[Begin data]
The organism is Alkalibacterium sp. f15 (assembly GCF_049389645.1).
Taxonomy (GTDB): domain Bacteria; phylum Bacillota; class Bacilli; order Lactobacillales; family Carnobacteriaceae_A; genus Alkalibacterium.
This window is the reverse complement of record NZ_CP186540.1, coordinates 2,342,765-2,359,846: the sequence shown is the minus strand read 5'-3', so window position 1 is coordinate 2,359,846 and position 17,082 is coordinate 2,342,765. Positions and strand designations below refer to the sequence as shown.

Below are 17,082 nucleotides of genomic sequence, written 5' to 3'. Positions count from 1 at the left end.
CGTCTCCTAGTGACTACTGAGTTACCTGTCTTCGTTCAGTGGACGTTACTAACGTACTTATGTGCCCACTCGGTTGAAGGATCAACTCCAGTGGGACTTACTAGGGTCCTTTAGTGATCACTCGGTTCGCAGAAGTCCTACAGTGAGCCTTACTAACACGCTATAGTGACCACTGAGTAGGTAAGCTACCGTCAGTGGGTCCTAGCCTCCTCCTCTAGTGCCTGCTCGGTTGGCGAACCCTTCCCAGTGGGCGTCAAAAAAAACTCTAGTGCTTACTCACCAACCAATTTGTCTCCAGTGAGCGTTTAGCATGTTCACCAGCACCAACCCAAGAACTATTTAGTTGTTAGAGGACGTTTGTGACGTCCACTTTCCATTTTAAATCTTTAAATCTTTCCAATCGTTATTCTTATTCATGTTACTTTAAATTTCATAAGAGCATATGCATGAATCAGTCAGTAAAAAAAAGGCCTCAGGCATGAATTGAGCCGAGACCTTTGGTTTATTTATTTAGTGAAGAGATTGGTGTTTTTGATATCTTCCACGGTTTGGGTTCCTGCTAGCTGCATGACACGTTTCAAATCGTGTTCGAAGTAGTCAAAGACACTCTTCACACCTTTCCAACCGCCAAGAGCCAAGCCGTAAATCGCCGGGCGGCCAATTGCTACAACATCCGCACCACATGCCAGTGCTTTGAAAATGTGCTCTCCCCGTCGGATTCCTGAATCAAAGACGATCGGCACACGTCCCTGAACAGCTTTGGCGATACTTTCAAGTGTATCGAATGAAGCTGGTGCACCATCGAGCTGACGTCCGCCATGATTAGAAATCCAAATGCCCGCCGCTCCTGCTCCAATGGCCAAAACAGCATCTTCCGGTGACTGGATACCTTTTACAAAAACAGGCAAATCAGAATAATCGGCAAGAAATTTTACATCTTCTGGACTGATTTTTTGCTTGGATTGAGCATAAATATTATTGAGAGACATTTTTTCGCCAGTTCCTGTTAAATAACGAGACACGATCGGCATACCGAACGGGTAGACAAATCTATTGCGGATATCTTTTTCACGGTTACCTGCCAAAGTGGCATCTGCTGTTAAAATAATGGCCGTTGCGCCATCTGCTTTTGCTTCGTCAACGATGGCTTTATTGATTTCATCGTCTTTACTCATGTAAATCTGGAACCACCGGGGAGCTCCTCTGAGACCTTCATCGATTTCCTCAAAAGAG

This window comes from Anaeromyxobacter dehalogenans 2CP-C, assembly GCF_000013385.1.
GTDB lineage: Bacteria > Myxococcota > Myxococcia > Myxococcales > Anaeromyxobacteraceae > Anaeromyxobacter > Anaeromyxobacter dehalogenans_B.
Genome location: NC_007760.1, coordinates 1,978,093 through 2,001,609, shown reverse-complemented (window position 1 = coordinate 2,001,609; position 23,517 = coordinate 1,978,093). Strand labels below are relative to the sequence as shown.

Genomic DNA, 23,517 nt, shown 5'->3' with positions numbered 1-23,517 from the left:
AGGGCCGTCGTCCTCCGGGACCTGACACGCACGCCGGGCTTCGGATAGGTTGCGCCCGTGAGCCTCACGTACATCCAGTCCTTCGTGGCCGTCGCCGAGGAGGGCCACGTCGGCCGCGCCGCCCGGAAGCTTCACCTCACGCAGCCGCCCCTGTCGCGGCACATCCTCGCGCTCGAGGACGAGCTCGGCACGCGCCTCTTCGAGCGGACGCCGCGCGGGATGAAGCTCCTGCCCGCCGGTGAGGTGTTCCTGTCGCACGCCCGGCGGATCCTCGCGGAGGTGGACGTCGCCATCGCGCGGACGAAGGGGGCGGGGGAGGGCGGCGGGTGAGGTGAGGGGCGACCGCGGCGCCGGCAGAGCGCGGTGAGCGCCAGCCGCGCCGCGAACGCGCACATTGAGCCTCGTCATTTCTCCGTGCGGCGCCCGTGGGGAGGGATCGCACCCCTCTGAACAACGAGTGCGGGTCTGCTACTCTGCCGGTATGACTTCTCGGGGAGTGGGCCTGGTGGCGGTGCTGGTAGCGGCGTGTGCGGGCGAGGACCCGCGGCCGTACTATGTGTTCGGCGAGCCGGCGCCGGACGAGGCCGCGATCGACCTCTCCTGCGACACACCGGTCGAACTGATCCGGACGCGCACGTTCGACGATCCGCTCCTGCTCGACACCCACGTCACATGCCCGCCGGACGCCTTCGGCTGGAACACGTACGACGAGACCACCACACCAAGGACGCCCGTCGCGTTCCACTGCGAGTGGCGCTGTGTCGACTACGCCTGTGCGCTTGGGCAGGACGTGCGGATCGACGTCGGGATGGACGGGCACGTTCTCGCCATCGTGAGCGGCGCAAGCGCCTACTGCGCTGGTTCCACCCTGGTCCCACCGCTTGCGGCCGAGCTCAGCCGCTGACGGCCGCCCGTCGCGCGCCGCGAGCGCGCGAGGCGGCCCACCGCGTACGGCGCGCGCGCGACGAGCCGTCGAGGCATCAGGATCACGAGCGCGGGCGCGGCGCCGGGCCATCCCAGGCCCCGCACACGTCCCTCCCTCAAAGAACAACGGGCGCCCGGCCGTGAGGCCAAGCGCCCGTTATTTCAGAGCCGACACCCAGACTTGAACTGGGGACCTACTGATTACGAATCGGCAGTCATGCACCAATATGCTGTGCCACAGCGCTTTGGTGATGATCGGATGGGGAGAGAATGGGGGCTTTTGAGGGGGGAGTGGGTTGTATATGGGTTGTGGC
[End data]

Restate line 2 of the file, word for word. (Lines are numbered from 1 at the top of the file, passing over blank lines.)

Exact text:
Taxonomy (GTDB): domain Bacteria; phylum Bacillota; class Bacilli; order Lactobacillales; family Carnobacteriaceae_A; genus Alkalibacterium.